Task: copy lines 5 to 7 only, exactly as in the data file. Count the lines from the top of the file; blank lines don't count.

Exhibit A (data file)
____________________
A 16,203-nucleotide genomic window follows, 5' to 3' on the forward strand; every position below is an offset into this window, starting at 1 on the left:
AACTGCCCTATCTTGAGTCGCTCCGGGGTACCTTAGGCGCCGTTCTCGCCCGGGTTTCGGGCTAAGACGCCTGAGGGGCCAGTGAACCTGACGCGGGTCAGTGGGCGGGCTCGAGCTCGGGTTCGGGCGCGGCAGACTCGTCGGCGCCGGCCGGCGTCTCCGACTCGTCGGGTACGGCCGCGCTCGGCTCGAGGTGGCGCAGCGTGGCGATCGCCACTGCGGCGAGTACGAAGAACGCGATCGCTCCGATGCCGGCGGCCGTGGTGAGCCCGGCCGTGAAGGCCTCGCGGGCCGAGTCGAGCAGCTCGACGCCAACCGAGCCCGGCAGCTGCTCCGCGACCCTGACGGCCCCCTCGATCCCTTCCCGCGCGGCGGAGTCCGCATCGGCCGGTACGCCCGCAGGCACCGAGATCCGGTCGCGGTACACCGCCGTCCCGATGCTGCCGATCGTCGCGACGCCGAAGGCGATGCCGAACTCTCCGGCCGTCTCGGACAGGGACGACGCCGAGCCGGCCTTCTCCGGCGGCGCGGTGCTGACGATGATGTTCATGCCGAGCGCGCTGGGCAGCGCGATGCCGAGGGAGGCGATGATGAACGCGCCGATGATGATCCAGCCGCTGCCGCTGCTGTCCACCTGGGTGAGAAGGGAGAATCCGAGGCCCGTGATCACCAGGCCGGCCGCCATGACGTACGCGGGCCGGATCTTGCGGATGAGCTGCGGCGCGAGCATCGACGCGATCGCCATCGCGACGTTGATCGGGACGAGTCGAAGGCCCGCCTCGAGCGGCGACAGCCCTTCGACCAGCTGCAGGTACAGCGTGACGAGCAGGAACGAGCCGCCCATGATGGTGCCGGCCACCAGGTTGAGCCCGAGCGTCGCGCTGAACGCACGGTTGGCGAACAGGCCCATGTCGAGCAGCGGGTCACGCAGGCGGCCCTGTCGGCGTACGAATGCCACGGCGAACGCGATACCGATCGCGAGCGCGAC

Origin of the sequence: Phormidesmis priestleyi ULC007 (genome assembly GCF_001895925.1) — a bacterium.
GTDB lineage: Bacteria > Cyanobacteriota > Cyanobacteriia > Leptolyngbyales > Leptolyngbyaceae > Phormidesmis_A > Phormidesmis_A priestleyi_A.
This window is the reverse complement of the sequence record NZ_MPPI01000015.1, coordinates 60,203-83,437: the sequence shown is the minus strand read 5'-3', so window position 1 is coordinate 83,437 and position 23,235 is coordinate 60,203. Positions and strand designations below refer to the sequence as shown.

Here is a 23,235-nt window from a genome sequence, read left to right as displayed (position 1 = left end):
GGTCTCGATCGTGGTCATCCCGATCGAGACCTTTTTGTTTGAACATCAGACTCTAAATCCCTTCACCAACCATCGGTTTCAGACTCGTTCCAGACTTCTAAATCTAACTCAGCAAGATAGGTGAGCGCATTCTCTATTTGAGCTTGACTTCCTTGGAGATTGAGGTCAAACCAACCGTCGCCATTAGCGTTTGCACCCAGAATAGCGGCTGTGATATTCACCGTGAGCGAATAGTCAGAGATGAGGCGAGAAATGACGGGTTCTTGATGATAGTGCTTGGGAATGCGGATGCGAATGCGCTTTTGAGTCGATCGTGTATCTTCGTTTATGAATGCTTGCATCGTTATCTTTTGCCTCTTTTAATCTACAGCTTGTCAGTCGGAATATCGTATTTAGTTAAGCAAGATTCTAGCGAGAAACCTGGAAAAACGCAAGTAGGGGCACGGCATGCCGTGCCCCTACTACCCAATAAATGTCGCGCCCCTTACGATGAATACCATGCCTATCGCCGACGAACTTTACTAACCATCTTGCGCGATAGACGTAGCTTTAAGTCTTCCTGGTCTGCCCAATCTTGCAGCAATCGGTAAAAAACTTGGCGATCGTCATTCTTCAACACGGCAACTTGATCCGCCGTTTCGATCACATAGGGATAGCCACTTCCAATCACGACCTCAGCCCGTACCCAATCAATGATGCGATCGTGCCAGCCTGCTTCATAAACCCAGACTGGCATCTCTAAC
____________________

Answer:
This window is the reverse complement of the sequence record NZ_MPPI01000015.1, coordinates 60,203-83,437: the sequence shown is the minus strand read 5'-3', so window position 1 is coordinate 83,437 and position 23,235 is coordinate 60,203. Positions and strand designations below refer to the sequence as shown.

Here is a 23,235-nt window from a genome sequence, read left to right as displayed (position 1 = left end):
GGTCTCGATCGTGGTCATCCCGATCGAGACCTTTTTGTTTGAACATCAGACTCTAAATCCCTTCACCAACCATCGGTTTCAGACTCGTTCCAGACTTCTAAATCTAACTCAGCAAGATAGGTGAGCGCATTCTCTATTTGAGCTTGACTTCCTTGGAGATTGAGGTCAAACCAACCGTCGCCATTAGCGTTTGCACCCAGAATAGCGGCTGTGATATTCACCGTGAGCGAATAGTCAGAGATGAGGCGAGAAATGACGGGTTCTTGATGATAGTGCTTGGGAATGCGGATGCGAATGCGCTTTTGAGTCGATCGTGTATCTTCGTTTATGAATGCTTGCATCGTTATCTTTTGCCTCTTTTAATCTACAGCTTGTCAGTCGGAATATCGTATTTAGTTAAGCAAGATTCTAGCGAGAAACCTGGAAAAACGCAAGTAGGGGCACGGCATGCCGTGCCCCTACTACCCAATAAATGTCGCGCCCCTTACGATGAATACCATGCCTATCGCCGACGAACTTTACTAACCATCTTGCGCGATAGACGTAGCTTTAAGTCTTCCTGGTCTGCCCAATCTTGCAGCAATCGGTAAAAAACTTGGCGATCGTCATTCTTCAACACGGCAACTTGATCCGCCGTTTCGATCACATAGGGATAGCCACTTCCAATCACGACCTCAGCCCGTACCCAATCAATGATGCGATCGTGCCAGCCTGCTTCATAAACCCAGACTGGCATCTCTAAC